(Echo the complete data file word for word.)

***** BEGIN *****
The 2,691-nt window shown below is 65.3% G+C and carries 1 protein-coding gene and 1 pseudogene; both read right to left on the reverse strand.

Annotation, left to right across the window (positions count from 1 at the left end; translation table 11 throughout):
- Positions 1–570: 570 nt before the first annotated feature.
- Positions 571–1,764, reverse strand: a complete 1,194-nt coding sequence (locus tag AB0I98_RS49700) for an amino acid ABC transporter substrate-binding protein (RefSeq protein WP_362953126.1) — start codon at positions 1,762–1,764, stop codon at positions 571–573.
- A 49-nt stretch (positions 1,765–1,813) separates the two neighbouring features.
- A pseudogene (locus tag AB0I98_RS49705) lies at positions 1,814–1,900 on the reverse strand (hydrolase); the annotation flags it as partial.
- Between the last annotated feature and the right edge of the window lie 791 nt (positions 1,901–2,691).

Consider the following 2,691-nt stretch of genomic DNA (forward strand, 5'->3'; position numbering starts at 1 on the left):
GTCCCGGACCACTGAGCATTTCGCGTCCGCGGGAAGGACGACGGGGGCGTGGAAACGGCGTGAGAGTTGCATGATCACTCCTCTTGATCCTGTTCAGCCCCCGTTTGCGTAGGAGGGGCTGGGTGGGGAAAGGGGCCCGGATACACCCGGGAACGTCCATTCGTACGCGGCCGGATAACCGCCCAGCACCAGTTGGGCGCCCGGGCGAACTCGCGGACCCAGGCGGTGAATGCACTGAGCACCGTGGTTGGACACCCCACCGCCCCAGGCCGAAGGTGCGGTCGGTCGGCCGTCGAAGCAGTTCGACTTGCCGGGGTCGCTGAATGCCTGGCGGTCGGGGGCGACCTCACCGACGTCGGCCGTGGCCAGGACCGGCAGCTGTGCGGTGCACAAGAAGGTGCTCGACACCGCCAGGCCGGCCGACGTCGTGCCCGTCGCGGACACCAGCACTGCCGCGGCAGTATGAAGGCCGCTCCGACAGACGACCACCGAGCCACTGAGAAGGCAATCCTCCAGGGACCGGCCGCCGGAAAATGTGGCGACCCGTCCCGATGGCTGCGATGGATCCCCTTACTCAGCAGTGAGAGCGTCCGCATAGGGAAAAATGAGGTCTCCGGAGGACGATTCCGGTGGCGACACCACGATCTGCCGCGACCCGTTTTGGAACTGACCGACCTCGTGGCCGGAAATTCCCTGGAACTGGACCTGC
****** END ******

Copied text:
The 2,691-nt window shown below is 65.3% G+C and carries 1 protein-coding gene and 1 pseudogene; both read right to left on the reverse strand.

Annotation, left to right across the window (positions count from 1 at the left end; translation table 11 throughout):
- Positions 1–570: 570 nt before the first annotated feature.
- Positions 571–1,764, reverse strand: a complete 1,194-nt coding sequence (locus tag AB0I98_RS49700) for an amino acid ABC transporter substrate-binding protein (RefSeq protein WP_362953126.1) — start codon at positions 1,762–1,764, stop codon at positions 571–573.
- A 49-nt stretch (positions 1,765–1,813) separates the two neighbouring features.
- A pseudogene (locus tag AB0I98_RS49705) lies at positions 1,814–1,900 on the reverse strand (hydrolase); the annotation flags it as partial.
- Between the last annotated feature and the right edge of the window lie 791 nt (positions 1,901–2,691).

Consider the following 2,691-nt stretch of genomic DNA (forward strand, 5'->3'; position numbering starts at 1 on the left):
GTCCCGGACCACTGAGCATTTCGCGTCCGCGGGAAGGACGACGGGGGCGTGGAAACGGCGTGAGAGTTGCATGATCACTCCTCTTGATCCTGTTCAGCCCCCGTTTGCGTAGGAGGGGCTGGGTGGGGAAAGGGGCCCGGATACACCCGGGAACGTCCATTCGTACGCGGCCGGATAACCGCCCAGCACCAGTTGGGCGCCCGGGCGAACTCGCGGACCCAGGCGGTGAATGCACTGAGCACCGTGGTTGGACACCCCACCGCCCCAGGCCGAAGGTGCGGTCGGTCGGCCGTCGAAGCAGTTCGACTTGCCGGGGTCGCTGAATGCCTGGCGGTCGGGGGCGACCTCACCGACGTCGGCCGTGGCCAGGACCGGCAGCTGTGCGGTGCACAAGAAGGTGCTCGACACCGCCAGGCCGGCCGACGTCGTGCCCGTCGCGGACACCAGCACTGCCGCGGCAGTATGAAGGCCGCTCCGACAGACGACCACCGAGCCACTGAGAAGGCAATCCTCCAGGGACCGGCCGCCGGAAAATGTGGCGACCCGTCCCGATGGCTGCGATGGATCCCCTTACTCAGCAGTGAGAGCGTCCGCATAGGGAAAAATGAGGTCTCCGGAGGACGATTCCGGTGGCGACACCACGATCTGCCGCGACCCGTTTTGGAACTGACCGACCTCGTGGCCGGAAATTCCCTGGAACTGGACCTGC